Nye County School District students are learning a most important lesson beyond their regular curriculum that may save someone’s life one day.
This month, the district received CPR kits which will be used by teachers to properly teach the district’s estimated 6,000 students lifesaving skills.
District Superintendent Dale Norton noted the value of having the kits in schools around the state’s largest district by size.
“I’m excited up about that because we can take the second kit and use it throughout our rural communities like Gabbs, Tonopah and Round Mountain, as well as Beatty and Amargosa,” he said. “I think that our middle school-level kids are very capable of doing this also. We will have plenty of resources available for them. If it saves one life, it’s all the more worth it.”
Each kit includes a facilitator guide, lesson plan, and a detailed how-to DVD, along with 10 inflatable CPR mannequins, during what is described as a 30-minute interactive, hands-on session.
State Assemblyman James Oscarson said the process of acquiring the kits came during the 2013 legislative session.
“They will be able to be used throughout the district to teach this important process,” he said. “They were able to get these kits for the rural schools, which are most important. Our response time is so much different than it is in urban areas so these will be used to sustain and save lives.”
Ben Schmauss of the American Heart Association presented the kits at the Nye County School District office on Thursday.
He too noted emergency response times in rural areas can be much longer than those in more populated cities.
“When someone suffers a heart attack, they have approximately seven minutes worth of oxygen in their blood,” he said. “In Vegas, help can come within four to six minutes, so this could literally be the difference between someone being brain dead, and someone actually having full function again because we’re circulating that body.”
Schmauss also said teachers do not have to be CPR-trained to teach the procedure to middle and high school students.
“The DVD literally walks you through everything,” he said. “They have to physically perform compression on the chest. We want the kids to physically practice this because when mom or dad or a sibling goes down, they can physically perform CPR. The kit contains wipes and 10 DVD’s, but the teacher only needs one. The whole kit is plug and play. We actually got just one initially, but we were able to get a second one by a silent donor.”
According to the American Heart Association, more than 326,000 people experience sudden cardiac arrest each year, which is the leading cause of death in the country.
Statistics show that immediate, effective CPR can double or triple a victim’s chance of survival, but only 32 percent of cardiac arrest victims get CPR from a bystander, while less than 8 percent of victims survive, due to lack of CPR and Automated External Defibrillators used across the country.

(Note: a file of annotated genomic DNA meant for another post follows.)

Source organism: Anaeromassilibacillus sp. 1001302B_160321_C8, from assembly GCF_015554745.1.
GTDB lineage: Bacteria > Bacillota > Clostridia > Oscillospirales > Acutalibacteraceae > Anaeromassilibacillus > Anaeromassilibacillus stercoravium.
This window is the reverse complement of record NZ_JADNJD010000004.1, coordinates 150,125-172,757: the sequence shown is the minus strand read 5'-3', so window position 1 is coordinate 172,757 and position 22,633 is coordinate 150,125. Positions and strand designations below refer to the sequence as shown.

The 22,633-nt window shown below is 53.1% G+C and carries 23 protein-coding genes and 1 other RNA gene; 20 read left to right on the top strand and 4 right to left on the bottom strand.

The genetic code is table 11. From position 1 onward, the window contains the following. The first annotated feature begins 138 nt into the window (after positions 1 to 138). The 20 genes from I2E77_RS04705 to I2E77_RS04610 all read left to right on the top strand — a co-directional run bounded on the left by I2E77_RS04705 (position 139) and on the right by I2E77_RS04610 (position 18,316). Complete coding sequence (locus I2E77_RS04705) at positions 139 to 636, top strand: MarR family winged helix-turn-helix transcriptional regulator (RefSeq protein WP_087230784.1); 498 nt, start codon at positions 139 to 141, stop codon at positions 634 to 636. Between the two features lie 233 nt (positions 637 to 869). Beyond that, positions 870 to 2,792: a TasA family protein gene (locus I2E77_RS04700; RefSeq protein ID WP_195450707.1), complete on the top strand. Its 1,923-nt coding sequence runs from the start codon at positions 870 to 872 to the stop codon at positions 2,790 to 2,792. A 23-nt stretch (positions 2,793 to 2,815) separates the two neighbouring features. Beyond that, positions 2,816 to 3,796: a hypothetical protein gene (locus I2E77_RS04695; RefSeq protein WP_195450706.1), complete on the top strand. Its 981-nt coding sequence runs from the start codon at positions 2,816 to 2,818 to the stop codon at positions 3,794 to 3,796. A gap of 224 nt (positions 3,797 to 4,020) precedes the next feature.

Schmauss said middle and high school students in Clark County are now receiving the CPR training, which has already made a difference.
“We have gotten reports back that two children have saved lives in Clark County,” he said. “One child saved her little sister and a stepfather of another child was laying tile at home when he fell over. She was able to have someone call 911 and apply CPR at the same time.”
Additionally, Schmauss said there have been recent changes to how CPR chest compression are applied to victims.
“When I was growing up, we did CPR with compression and breaths, because ultimately, that’s a higher quality of resuscitation,” he said. “We knew one of the major barriers was people didn’t want to put their mouth on someone else. When we can have a child or at adult providing these compression and giving that extra time for the brain and vital organs to receive oxygen, that saves lives.”
Schmauss also spoke about the correct amount of chest compression the patient should receive.
He alluded to a popular 1970’s disco hit by the Bee Gees.
“The 70’s disco song ‘Staying Alive,’ by the Bee Gees is such an easy way to remember,” he said. “Almost all of us know that Bee Gees song and if you’ve never performed compressions and need to remember the actual rate of compressions to the chest, it’s 100 beats per minute. That ‘Staying Alive’ rhythm is easy for us to get going in our head to remember as we are applying the compression.”
Oscarson, meanwhile, said he is looking to build on the partnership established between the school district and the American Heart Association.
“I am especially proud of the relationship we are continuing to establish with the school district and the American Heart Association. This isn’t the end of it, this is just the beginning of what’s already been a great relationship and we’re sustaining that relationship.”
Contact reporter Selwyn Harris at firstname.lastname@example.org